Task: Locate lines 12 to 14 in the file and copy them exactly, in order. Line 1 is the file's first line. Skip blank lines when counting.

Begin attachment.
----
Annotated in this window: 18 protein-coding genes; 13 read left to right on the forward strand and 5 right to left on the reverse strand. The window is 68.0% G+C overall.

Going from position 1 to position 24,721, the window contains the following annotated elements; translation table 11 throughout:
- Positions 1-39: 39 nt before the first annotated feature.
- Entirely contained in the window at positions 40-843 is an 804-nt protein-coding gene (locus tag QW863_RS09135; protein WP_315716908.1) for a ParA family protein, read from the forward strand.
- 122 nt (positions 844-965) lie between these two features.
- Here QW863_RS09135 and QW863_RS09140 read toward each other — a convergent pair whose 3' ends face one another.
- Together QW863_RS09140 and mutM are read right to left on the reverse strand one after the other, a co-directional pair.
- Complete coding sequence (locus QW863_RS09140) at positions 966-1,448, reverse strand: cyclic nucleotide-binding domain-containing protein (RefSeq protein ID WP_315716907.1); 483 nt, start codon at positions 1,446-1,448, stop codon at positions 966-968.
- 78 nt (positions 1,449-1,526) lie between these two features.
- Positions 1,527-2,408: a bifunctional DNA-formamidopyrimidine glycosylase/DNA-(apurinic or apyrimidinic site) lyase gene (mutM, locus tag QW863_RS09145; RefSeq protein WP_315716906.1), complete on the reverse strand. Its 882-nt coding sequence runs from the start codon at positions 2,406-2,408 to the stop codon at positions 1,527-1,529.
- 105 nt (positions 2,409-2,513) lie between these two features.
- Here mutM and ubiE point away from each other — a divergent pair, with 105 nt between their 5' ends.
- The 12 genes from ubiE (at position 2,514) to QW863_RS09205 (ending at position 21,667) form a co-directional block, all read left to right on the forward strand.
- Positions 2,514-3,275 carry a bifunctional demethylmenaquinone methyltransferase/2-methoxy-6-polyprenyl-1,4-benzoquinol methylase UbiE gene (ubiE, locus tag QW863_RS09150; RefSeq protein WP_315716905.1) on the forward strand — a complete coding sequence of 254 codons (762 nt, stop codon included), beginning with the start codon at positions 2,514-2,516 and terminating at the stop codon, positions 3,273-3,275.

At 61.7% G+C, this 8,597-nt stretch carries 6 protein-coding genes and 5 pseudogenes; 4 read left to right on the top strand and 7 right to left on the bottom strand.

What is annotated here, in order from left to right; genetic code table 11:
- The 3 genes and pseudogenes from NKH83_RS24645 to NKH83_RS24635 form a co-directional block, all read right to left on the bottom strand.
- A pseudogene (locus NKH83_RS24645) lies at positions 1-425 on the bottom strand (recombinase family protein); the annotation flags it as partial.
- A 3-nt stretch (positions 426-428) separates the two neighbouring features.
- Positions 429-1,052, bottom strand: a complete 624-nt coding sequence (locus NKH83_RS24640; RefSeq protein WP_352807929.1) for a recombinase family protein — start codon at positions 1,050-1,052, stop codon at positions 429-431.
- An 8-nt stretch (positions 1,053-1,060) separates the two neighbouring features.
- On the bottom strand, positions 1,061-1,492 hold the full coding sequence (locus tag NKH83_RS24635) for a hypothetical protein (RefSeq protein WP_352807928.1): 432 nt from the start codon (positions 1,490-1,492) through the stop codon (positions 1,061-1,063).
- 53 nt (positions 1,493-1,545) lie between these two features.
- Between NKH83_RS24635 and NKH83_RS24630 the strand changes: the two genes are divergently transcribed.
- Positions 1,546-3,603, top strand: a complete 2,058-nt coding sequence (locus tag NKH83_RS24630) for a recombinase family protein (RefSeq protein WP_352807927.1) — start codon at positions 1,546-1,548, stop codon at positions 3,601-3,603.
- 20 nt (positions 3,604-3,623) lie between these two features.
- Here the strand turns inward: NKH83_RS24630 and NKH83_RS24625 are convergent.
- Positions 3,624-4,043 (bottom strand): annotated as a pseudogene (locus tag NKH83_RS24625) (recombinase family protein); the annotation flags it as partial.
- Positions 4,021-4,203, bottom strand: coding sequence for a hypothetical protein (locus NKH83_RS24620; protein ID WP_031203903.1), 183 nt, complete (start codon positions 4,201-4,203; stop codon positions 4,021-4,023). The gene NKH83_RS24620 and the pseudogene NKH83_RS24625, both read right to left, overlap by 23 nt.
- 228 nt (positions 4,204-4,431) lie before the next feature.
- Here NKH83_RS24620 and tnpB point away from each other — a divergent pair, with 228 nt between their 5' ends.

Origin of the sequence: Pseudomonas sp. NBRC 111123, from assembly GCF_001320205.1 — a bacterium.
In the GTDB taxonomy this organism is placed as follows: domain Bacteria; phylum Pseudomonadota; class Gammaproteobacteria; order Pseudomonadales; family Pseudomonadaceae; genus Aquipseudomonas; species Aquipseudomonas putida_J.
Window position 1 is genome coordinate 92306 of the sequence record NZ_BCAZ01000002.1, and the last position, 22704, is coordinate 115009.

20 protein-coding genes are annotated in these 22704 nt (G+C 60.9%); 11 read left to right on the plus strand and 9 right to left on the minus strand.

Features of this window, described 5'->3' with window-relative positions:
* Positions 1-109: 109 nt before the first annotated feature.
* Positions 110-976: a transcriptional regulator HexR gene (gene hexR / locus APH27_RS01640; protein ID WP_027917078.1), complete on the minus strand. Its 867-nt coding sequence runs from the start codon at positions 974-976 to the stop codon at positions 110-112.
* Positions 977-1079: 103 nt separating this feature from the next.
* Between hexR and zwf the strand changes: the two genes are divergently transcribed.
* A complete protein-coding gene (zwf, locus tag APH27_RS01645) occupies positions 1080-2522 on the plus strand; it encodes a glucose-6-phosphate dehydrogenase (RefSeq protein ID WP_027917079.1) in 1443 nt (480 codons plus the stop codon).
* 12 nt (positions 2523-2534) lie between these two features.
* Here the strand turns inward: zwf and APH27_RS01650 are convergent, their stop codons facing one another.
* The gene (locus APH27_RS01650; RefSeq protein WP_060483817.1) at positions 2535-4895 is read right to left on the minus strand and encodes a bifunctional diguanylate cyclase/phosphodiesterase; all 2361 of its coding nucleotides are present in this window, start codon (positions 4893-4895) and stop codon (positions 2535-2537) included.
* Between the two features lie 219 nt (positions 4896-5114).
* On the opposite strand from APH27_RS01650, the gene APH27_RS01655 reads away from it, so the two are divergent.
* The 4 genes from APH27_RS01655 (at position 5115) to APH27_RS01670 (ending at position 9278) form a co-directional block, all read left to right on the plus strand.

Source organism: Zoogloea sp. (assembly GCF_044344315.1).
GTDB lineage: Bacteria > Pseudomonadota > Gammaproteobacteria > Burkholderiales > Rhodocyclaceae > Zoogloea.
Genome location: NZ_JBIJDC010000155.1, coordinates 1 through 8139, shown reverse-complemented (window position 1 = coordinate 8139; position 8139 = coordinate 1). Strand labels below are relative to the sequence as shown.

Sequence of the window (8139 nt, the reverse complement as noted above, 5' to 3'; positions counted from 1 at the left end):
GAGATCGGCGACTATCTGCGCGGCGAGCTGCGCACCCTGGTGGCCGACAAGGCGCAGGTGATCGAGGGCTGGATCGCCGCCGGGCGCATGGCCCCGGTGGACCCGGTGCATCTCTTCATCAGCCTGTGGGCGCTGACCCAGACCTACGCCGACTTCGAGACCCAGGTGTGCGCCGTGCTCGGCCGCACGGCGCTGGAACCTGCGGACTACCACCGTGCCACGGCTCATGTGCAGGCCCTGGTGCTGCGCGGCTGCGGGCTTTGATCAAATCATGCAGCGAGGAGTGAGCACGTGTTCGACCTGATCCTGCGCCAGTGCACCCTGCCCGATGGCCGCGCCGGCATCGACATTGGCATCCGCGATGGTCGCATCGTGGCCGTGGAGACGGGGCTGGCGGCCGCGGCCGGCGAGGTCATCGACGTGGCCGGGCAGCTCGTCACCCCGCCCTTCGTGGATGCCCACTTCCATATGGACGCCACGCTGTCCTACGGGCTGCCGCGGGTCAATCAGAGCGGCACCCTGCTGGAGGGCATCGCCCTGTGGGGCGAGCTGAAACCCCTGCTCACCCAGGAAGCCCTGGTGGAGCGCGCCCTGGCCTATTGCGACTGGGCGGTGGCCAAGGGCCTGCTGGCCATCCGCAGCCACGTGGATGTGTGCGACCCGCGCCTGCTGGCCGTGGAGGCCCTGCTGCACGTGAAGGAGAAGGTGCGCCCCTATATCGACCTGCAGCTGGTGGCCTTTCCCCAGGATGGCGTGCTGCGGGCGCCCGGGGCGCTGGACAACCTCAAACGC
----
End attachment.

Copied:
- Here mutM and ubiE point away from each other — a divergent pair, with 105 nt between their 5' ends.
- The 12 genes from ubiE (at position 2,514) to QW863_RS09205 (ending at position 21,667) form a co-directional block, all read left to right on the forward strand.
- Positions 2,514-3,275 carry a bifunctional demethylmenaquinone methyltransferase/2-methoxy-6-polyprenyl-1,4-benzoquinol methylase UbiE gene (ubiE, locus tag QW863_RS09150; RefSeq protein WP_315716905.1) on the forward strand — a complete coding sequence of 254 codons (762 nt, stop codon included), beginning with the start codon at positions 2,514-2,516 and terminating at the stop codon, positions 3,273-3,275.